You may have heard the term “Power Ten” in reference to rowing and racing. Specifically, this term is often said by the coxswain to motivate a crew. A “Power Ten” is, traditionally, ten hard strokes of power. The coxswain often will count out each stroke for the crew. Contrary to common belief, the coxswain doesn’t yell “row” with each stroke that the athletes take. (After all, the athletes all are well aware that they are rowing.) More frequently, the coxswain is providing motivation, giving feedback, or executing a race strategy. The coxswain’s first job is steering (and safety), but that responsibility is usually a silent one.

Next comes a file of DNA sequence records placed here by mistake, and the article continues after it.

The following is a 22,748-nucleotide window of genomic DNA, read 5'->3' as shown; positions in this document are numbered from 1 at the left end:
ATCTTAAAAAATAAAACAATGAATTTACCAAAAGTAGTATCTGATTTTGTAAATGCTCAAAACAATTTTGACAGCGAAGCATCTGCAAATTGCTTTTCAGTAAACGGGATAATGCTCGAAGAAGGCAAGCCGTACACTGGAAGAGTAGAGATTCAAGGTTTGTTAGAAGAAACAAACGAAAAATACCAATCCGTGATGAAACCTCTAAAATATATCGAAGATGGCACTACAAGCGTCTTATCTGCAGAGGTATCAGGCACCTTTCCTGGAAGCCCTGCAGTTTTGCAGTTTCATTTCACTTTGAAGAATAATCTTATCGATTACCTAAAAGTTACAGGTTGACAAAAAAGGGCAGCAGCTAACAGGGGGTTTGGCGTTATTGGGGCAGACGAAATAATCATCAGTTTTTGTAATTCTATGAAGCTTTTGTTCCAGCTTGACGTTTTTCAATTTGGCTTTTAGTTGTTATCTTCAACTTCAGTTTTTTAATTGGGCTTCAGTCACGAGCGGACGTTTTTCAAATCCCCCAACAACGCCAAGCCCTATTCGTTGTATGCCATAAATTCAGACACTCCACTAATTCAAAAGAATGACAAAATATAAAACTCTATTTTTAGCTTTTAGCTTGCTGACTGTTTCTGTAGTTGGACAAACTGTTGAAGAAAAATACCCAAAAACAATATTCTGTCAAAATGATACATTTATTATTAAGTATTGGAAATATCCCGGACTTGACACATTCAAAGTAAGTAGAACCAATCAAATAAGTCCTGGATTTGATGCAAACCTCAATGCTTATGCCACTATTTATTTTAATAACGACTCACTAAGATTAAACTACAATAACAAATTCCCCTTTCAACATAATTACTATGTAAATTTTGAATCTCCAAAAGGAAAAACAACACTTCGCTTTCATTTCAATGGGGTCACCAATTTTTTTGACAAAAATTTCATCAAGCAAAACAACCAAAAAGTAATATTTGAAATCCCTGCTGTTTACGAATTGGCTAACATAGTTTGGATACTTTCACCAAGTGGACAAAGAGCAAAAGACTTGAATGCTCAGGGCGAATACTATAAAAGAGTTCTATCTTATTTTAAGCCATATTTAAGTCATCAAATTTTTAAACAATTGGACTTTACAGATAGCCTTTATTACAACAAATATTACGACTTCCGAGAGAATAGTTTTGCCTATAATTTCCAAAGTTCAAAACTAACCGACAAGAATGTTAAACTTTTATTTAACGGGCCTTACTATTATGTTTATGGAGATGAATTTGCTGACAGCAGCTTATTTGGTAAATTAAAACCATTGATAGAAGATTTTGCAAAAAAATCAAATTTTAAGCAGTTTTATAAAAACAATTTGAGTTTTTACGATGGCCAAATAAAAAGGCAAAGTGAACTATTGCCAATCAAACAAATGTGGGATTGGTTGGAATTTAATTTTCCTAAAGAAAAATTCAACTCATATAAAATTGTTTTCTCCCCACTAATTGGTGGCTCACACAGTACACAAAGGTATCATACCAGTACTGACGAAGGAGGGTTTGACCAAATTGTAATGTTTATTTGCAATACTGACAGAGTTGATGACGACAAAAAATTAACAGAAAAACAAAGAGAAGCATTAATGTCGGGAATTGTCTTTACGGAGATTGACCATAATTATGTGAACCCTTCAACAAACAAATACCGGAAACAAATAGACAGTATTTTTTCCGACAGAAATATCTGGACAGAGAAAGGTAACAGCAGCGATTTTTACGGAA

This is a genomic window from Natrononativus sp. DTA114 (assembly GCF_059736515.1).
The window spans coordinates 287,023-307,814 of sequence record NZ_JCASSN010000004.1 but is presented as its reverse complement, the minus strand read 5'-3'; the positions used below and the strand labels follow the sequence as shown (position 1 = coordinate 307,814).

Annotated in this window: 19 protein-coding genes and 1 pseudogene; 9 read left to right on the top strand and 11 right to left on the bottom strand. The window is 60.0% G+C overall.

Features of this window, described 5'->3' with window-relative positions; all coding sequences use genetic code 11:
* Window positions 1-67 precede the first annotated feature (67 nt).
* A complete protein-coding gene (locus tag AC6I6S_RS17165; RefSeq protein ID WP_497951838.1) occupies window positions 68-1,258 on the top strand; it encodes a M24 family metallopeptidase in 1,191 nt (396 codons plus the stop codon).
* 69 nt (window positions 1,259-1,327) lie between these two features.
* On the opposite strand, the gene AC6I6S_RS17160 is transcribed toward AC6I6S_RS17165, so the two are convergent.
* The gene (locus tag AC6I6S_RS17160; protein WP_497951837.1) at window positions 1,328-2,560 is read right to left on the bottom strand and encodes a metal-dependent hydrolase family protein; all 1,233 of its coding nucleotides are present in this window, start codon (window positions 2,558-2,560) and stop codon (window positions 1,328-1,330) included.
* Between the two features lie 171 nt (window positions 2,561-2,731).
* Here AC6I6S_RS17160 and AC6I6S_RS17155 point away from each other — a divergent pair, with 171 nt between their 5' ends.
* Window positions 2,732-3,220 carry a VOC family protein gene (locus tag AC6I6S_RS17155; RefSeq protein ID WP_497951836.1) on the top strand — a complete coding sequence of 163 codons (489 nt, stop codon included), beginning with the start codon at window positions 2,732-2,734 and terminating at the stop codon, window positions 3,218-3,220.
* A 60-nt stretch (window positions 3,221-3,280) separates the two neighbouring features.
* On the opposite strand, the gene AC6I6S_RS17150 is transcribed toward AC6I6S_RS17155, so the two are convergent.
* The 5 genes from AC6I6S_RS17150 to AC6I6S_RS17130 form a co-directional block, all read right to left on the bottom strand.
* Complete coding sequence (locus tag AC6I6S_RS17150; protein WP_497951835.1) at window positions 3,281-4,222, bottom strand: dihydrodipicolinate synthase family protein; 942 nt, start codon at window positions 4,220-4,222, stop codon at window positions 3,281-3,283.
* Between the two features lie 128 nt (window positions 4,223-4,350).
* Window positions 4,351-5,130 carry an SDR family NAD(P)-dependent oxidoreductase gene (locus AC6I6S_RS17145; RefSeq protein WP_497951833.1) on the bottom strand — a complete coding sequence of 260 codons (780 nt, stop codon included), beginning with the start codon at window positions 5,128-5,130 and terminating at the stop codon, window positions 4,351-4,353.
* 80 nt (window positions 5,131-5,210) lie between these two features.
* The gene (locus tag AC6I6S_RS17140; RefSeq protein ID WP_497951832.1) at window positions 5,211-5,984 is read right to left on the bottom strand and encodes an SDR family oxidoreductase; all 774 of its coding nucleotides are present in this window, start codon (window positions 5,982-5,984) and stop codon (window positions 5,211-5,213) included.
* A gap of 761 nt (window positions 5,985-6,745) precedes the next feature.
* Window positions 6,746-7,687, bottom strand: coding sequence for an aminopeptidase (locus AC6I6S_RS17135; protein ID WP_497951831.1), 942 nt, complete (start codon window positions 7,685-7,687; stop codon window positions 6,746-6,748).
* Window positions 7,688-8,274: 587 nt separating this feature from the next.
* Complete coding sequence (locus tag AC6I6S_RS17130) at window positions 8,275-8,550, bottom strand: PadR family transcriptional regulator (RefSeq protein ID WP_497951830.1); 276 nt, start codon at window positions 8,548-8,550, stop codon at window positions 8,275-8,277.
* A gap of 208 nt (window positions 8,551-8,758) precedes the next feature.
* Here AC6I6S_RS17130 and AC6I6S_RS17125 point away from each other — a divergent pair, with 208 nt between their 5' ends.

A Power Ten is an all-out effort, but the term is a bit ironic in a race where every stroke should be pulled your hardest. So why does a coxswain call a Power Ten? Continue Reading ›